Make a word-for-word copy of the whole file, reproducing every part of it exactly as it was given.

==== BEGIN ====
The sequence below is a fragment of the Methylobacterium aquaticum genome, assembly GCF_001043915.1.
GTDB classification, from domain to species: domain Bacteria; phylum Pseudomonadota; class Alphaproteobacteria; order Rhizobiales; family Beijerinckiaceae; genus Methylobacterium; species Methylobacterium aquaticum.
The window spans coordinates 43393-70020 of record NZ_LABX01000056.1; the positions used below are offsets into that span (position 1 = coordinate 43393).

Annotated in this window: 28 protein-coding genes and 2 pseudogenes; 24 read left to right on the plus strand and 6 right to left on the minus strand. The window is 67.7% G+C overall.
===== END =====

The sequence below is a fragment of the Methylobacterium aquaticum genome, assembly GCF_001043915.1.
GTDB classification, from domain to species: domain Bacteria; phylum Pseudomonadota; class Alphaproteobacteria; order Rhizobiales; family Beijerinckiaceae; genus Methylobacterium; species Methylobacterium aquaticum.
The window spans coordinates 43393-70020 of record NZ_LABX01000056.1; the positions used below are offsets into that span (position 1 = coordinate 43393).

Annotated in this window: 28 protein-coding genes and 2 pseudogenes; 24 read left to right on the plus strand and 6 right to left on the minus strand. The window is 67.7% G+C overall.